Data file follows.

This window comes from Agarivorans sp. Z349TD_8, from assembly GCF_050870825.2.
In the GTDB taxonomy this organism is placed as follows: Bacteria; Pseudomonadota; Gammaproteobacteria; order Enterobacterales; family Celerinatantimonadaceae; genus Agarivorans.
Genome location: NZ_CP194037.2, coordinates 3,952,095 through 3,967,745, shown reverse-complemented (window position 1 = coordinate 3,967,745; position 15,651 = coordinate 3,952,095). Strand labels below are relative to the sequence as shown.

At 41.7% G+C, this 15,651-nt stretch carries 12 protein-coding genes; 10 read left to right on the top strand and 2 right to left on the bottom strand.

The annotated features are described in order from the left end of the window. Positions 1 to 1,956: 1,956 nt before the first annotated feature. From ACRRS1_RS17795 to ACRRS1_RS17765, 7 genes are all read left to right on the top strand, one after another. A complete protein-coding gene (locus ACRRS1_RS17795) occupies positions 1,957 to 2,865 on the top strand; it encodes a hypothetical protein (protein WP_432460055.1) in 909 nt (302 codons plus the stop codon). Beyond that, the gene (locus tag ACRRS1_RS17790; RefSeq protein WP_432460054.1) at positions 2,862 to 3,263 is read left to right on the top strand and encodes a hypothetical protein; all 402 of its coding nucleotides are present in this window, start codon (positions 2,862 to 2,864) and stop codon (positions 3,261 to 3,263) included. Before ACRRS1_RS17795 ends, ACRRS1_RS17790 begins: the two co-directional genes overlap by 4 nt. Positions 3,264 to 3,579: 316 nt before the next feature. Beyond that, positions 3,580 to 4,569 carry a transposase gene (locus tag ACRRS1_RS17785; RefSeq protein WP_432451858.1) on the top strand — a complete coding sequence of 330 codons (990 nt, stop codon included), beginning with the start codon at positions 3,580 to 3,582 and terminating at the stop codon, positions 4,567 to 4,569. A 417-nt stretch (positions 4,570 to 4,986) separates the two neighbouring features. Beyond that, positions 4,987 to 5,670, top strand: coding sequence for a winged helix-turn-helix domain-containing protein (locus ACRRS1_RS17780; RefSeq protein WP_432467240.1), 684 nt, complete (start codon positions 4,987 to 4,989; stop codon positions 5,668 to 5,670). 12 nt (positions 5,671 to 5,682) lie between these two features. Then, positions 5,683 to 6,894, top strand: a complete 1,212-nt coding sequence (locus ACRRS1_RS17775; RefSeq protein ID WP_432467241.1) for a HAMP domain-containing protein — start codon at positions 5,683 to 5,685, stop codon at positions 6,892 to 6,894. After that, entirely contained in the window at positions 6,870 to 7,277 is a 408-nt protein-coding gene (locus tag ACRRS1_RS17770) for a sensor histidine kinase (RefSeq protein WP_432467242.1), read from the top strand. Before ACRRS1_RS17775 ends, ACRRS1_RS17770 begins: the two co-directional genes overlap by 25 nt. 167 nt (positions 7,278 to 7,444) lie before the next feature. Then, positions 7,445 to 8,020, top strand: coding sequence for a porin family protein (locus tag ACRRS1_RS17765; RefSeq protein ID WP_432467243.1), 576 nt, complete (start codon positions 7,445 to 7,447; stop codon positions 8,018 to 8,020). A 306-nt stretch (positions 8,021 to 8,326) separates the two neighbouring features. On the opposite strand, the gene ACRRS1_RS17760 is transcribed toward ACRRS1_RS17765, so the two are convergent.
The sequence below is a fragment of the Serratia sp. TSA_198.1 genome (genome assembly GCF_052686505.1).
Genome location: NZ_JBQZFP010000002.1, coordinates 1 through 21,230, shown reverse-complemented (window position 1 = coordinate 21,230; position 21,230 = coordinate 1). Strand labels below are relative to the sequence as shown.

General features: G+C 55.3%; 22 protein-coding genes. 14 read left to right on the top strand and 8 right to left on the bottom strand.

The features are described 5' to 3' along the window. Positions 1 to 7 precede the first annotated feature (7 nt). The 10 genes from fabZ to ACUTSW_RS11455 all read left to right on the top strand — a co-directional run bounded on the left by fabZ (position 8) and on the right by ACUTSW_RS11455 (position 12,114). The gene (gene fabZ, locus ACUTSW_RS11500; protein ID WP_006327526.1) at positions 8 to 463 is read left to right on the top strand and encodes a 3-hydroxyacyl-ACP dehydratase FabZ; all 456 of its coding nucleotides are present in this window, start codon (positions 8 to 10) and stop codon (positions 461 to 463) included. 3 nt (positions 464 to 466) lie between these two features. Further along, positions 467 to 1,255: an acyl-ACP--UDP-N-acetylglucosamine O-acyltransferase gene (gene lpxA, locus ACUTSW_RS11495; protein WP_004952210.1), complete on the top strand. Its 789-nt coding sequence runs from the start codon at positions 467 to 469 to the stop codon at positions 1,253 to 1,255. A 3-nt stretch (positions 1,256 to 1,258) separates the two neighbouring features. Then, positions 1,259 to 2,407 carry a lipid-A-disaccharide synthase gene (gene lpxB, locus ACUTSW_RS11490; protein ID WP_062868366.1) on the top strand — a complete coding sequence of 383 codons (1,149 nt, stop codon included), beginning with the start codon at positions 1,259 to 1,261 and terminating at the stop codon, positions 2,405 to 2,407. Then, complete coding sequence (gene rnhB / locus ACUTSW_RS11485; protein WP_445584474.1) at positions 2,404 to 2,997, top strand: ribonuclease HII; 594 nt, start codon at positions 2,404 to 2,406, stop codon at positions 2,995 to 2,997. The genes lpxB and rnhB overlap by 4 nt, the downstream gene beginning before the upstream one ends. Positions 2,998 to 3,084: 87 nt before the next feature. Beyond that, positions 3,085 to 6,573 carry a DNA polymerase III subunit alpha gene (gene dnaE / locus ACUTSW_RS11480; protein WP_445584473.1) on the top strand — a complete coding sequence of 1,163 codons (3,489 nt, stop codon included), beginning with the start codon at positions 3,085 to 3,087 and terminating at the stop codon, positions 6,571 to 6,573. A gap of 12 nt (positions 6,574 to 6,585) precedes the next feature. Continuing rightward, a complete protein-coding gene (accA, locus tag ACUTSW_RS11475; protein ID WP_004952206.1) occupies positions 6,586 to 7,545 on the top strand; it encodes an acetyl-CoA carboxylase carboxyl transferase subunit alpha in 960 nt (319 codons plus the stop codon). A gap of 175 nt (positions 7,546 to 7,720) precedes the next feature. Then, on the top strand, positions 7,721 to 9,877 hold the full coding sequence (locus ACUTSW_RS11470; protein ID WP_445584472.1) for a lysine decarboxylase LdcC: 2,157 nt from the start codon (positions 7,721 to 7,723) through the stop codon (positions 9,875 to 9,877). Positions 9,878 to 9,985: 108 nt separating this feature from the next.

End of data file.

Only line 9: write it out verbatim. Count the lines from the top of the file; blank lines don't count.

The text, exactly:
The features are described 5' to 3' along the window. Positions 1 to 7 precede the first annotated feature (7 nt). The 10 genes from fabZ to ACUTSW_RS11455 all read left to right on the top strand — a co-directional run bounded on the left by fabZ (position 8) and on the right by ACUTSW_RS11455 (position 12,114). The gene (gene fabZ, locus ACUTSW_RS11500; protein ID WP_006327526.1) at positions 8 to 463 is read left to right on the top strand and encodes a 3-hydroxyacyl-ACP dehydratase FabZ; all 456 of its coding nucleotides are present in this window, start codon (positions 8 to 10) and stop codon (positions 461 to 463) included. 3 nt (positions 464 to 466) lie between these two features. Further along, positions 467 to 1,255: an acyl-ACP--UDP-N-acetylglucosamine O-acyltransferase gene (gene lpxA, locus ACUTSW_RS11495; protein WP_004952210.1), complete on the top strand. Its 789-nt coding sequence runs from the start codon at positions 467 to 469 to the stop codon at positions 1,253 to 1,255. A 3-nt stretch (positions 1,256 to 1,258) separates the two neighbouring features. Then, positions 1,259 to 2,407 carry a lipid-A-disaccharide synthase gene (gene lpxB, locus ACUTSW_RS11490; protein ID WP_062868366.1) on the top strand — a complete coding sequence of 383 codons (1,149 nt, stop codon included), beginning with the start codon at positions 1,259 to 1,261 and terminating at the stop codon, positions 2,405 to 2,407. Then, complete coding sequence (gene rnhB / locus ACUTSW_RS11485; protein WP_445584474.1) at positions 2,404 to 2,997, top strand: ribonuclease HII; 594 nt, start codon at positions 2,404 to 2,406, stop codon at positions 2,995 to 2,997. The genes lpxB and rnhB overlap by 4 nt, the downstream gene beginning before the upstream one ends. Positions 2,998 to 3,084: 87 nt before the next feature. Beyond that, positions 3,085 to 6,573 carry a DNA polymerase III subunit alpha gene (gene dnaE / locus ACUTSW_RS11480; protein WP_445584473.1) on the top strand — a complete coding sequence of 1,163 codons (3,489 nt, stop codon included), beginning with the start codon at positions 3,085 to 3,087 and terminating at the stop codon, positions 6,571 to 6,573. A gap of 12 nt (positions 6,574 to 6,585) precedes the next feature. Continuing rightward, a complete protein-coding gene (accA, locus tag ACUTSW_RS11475; protein ID WP_004952206.1) occupies positions 6,586 to 7,545 on the top strand; it encodes an acetyl-CoA carboxylase carboxyl transferase subunit alpha in 960 nt (319 codons plus the stop codon). A gap of 175 nt (positions 7,546 to 7,720) precedes the next feature. Then, on the top strand, positions 7,721 to 9,877 hold the full coding sequence (locus ACUTSW_RS11470; protein ID WP_445584472.1) for a lysine decarboxylase LdcC: 2,157 nt from the start codon (positions 7,721 to 7,723) through the stop codon (positions 9,875 to 9,877). Positions 9,878 to 9,985: 108 nt separating this feature from the next.